Safety Review of 5-Grass Pollen Tablet from Pooled Data of Clinical Trials

Thomas B. Casale, Linda S. Cox, Ulrich Wahn, David B K Golden, Brigitte Bons, Alain Didier

Research output: Contribution to journalArticlepeer-review

5 Scopus citations


Background: The 5-grass pollen sublingual tablet has been approved for the treatment of grass pollen-induced allergic rhinoconjunctivitis in subjects with or without intermittent asthma. Objective: To provide a comprehensive analysis of the safety profile of the 5-grass tablet on the basis of pooled data from 8 clinical trials. Methods: Subjects (5-65 years old) with medically confirmed grass pollen-induced allergic rhinoconjunctivitis were included in the double-blind studies. Those with intermittent asthma not requiring treatment other than inhaled beta-2 agonists could participate. Randomized subjects received a 5-grass or placebo tablet daily 2 or 4 months preseasonally and coseasonally (5 single-season studies, over 3 years in a long-term study) or outside the season (phase I studies). Adverse events were pooled and analyzed descriptively. Results: Among 2,512 subjects enrolled, 1,514 received the 5-grass tablet. A total of 1,038 adults and 154 pediatric (5-17 years old) subjects were treated with the 300 Index of Reactivity dose (vs 840 and 158 placebo recipients, respectively); 17% had intermittent asthma, and 62% were polysensitized. Adverse reactions (ADRs) reported in more than 10% of actively treated subjects were mild or moderate application-site reactions, for example, oral pruritus 25% (placebo 4%) and throat irritation 21% (placebo 3%). These generally occurred during the first week of treatment and decreased over time. They led to discontinuation in less than 2.5% of subjects. None of the 3 serious ADRs were reports of anaphylaxis. No notable differences were detected in terms of incidence, nature, and severity of ADRs between adult and pediatric populations, nor between subjects with or without asthma. Conclusions: The pooled analysis in 1,514 subjects from 8 clinical studies demonstrates that the 5-grass pollen sublingual tablet has a similar good safety profile in adult and pediatric patients with or without mild, intermittent asthma.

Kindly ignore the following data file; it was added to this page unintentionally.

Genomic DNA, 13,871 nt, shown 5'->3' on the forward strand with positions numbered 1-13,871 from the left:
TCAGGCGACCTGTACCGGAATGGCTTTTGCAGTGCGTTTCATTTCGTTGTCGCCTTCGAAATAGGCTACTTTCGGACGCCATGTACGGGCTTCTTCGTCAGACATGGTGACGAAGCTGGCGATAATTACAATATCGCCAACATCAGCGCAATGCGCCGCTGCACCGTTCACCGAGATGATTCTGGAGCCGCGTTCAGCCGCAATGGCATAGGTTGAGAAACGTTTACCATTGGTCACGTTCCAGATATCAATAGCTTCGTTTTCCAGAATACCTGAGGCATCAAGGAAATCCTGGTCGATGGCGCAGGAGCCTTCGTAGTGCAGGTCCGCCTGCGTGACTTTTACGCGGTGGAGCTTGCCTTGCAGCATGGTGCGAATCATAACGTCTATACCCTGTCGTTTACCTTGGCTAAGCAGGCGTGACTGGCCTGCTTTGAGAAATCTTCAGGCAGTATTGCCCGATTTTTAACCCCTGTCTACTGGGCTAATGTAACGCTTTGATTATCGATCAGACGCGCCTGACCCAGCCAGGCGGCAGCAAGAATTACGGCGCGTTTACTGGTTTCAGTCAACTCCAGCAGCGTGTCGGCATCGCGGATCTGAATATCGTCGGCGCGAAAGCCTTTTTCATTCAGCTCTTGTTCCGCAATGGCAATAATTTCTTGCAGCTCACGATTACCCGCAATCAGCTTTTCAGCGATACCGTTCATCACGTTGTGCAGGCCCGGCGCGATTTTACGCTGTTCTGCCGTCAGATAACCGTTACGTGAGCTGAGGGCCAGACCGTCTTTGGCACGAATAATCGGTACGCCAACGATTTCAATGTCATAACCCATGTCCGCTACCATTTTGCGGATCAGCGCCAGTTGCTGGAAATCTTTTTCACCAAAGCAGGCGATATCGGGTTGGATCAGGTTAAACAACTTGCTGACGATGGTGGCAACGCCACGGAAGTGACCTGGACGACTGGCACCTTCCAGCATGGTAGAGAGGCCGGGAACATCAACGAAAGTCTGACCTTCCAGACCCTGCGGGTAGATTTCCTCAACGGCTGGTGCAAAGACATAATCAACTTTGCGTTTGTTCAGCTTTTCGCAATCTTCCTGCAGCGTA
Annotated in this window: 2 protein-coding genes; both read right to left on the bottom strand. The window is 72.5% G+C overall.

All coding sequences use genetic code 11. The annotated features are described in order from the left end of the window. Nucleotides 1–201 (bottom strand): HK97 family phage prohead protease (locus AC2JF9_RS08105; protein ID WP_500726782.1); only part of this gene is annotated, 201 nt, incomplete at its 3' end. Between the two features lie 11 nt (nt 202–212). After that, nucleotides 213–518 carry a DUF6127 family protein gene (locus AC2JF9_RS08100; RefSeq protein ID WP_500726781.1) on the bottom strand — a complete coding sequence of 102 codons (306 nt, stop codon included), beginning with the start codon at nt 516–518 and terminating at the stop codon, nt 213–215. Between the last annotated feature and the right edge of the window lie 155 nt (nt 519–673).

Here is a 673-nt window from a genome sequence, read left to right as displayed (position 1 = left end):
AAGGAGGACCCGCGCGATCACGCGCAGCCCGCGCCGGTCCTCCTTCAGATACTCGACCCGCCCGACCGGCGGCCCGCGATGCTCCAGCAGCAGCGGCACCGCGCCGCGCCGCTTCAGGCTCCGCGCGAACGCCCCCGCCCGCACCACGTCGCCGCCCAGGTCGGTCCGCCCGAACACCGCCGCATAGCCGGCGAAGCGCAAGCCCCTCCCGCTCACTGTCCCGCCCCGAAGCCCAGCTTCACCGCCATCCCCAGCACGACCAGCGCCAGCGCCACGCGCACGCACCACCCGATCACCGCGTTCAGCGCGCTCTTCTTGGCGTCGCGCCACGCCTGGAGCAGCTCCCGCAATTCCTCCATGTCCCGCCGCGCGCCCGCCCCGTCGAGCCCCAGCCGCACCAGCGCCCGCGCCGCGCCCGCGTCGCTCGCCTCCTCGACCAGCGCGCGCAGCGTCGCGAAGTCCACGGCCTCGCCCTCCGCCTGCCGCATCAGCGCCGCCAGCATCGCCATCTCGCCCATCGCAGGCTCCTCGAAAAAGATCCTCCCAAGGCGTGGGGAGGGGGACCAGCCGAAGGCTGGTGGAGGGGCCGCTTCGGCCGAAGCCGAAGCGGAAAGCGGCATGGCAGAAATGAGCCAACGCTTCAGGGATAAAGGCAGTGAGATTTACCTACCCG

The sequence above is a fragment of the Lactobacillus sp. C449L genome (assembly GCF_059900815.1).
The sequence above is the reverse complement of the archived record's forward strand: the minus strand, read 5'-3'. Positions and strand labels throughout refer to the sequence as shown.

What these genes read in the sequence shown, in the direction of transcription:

Original languageEnglish (US)
JournalJournal of Allergy and Clinical Immunology: In Practice
StateAccepted/In press - 2017


  • 5-Grass pollen tablet
  • Allergen-specific immunotherapy
  • Allergic rhinoconjunctivitis
  • Allergy immunotherapy
  • Asthma
  • Clinical trial
  • Grass pollen
  • Safety
  • Sensitization
  • Sublingual immunotherapy

ASJC Scopus subject areas

  • Immunology and Allergy


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